The Church was a carpeted hanger-like hall, well organised and planned with numeric expansion in mind. Technically it was somewhere between the Product launch and the Mosque, with projectors and a very large ceiling-mounted PA system, which I found imposing. People were relatively engaging, smiling profusely and at times making me feel welcome. The sermon and singing, casual and proficiant, brought no surprises.

An awareness of space. A variety of spaces, all tinged with desire in some way or other. What space would I choose? Which elements of the above might go into the ideal?

I got to thinking and came up with a list of indoor environments from which I might design the most appropriate space in which to house the Sacred.

  • Coffee lounge/Pub – Friends, acquaintances or strangers converse casually in public while snacking or drinking.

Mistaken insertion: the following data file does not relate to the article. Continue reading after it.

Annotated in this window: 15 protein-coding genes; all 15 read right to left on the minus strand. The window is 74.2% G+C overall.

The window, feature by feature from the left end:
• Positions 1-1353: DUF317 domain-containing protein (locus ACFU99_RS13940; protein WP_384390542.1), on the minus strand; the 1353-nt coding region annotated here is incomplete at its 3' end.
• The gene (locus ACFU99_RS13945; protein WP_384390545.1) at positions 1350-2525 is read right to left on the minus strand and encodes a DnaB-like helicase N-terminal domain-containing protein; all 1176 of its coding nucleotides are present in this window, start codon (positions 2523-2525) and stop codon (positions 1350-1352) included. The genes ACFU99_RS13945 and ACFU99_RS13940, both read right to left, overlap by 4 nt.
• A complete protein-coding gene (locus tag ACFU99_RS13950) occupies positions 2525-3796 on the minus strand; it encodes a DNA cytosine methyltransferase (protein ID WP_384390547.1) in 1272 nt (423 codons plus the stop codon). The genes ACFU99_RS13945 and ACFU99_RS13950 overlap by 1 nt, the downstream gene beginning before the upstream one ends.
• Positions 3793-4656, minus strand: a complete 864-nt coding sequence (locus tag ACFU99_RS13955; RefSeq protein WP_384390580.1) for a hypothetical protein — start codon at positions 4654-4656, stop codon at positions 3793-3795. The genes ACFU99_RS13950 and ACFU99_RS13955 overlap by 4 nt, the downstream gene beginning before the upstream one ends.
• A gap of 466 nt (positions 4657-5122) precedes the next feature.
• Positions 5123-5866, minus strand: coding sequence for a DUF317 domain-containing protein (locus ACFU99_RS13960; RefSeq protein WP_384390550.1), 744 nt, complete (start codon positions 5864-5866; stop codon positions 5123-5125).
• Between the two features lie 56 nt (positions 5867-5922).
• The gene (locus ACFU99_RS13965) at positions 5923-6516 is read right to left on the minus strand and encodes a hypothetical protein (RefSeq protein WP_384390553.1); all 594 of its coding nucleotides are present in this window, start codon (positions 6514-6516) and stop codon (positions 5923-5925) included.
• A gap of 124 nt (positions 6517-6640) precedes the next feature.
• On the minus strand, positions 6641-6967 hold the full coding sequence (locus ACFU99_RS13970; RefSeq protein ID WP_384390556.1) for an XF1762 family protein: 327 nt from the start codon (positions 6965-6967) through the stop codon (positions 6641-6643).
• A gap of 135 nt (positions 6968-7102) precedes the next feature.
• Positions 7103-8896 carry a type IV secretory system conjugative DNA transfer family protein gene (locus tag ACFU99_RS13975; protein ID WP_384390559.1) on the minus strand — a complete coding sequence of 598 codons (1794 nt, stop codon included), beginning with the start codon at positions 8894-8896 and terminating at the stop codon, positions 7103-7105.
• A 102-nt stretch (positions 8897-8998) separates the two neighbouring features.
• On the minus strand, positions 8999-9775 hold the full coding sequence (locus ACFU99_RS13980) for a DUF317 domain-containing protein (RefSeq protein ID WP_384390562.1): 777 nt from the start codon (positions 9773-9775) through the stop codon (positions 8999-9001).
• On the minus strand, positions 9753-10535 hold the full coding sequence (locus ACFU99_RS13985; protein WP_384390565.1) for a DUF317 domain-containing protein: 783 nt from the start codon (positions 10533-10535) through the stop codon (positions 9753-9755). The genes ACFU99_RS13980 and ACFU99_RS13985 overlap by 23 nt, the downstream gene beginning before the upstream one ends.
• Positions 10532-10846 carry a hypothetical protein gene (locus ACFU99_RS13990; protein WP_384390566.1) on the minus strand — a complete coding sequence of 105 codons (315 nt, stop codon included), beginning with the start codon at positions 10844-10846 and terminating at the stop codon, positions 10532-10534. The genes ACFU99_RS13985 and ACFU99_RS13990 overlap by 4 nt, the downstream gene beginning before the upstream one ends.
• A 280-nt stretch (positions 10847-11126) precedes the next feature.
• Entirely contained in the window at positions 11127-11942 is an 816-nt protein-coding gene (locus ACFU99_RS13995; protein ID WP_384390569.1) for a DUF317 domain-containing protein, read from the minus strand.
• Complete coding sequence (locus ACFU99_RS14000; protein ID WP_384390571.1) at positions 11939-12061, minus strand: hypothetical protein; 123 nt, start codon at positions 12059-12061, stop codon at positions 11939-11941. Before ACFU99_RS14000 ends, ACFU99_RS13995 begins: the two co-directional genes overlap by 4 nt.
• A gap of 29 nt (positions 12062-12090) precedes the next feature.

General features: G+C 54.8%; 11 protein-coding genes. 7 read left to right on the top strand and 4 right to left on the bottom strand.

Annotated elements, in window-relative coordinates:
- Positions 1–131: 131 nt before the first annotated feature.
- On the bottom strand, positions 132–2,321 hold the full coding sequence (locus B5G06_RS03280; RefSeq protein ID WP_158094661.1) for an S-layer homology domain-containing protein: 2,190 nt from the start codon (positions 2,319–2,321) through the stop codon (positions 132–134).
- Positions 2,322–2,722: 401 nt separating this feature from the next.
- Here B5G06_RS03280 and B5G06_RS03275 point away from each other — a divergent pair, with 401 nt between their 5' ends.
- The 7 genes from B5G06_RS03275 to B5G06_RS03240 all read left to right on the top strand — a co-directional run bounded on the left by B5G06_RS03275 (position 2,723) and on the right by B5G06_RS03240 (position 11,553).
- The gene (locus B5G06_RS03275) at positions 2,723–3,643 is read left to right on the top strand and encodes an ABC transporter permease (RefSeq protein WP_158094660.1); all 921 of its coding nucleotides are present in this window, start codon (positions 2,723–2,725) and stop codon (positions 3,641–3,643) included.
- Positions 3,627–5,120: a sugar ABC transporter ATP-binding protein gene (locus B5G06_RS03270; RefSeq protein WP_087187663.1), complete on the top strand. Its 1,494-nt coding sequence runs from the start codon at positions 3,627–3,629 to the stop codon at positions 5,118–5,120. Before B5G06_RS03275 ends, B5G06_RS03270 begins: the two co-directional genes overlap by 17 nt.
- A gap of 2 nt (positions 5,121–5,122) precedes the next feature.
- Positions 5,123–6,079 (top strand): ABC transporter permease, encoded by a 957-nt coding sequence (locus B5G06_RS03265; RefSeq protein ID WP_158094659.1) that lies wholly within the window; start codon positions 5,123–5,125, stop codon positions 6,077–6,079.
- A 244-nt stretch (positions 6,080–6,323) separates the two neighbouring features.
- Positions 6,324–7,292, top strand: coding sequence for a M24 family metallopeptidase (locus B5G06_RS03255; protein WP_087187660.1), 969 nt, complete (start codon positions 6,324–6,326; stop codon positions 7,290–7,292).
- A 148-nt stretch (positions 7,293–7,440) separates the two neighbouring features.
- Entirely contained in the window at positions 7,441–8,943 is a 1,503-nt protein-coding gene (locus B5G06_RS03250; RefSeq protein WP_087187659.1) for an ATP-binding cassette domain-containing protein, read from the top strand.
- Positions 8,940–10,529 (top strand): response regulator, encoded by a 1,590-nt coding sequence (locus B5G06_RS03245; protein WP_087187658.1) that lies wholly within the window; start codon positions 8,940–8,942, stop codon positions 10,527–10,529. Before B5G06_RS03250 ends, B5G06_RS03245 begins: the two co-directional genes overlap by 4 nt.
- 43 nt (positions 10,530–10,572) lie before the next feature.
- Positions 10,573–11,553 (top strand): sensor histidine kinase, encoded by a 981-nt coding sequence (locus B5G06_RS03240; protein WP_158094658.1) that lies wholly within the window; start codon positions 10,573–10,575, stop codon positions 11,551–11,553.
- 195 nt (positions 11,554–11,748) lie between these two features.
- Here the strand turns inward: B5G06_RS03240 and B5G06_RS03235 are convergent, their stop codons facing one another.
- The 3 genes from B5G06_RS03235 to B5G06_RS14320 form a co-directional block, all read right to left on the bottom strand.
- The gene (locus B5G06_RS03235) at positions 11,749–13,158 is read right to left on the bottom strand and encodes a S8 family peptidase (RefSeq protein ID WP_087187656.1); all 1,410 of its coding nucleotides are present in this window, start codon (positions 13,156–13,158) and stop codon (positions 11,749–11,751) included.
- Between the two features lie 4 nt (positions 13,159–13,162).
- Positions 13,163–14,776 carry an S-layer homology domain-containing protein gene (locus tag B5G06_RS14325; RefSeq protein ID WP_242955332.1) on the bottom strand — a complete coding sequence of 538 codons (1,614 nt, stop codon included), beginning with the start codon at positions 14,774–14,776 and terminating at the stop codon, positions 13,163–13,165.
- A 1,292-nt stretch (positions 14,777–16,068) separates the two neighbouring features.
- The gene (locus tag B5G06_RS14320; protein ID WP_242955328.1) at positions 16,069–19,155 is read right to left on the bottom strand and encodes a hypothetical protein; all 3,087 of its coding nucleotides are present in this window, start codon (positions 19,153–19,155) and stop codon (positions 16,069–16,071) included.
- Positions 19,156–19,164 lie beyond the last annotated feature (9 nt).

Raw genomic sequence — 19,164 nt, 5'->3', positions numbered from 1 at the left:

• Dance floor – Tribal energy of the moment, a recreational and immersive experience where communication is physical and mostly non-verbal.
  • Chill room – This immersive environment allows for reflection usually after the intensity of dance.
  • Gallery/installation – A contemplative, yet public space allowing for engagement with the mysteries of the artists imagination.
  • Home – A “good” home is private and intimate, including sleeping eating and relaxing without agenda or expectation.
  • Official Sacred – The church, temple, or meeting hall forms a structure, an escape from the world, wherein people expect to engage with the sacred in some way very different to any other.
  • Industrial/functional – Such spaces are about work and cater for efficiency – desks, computers, technology.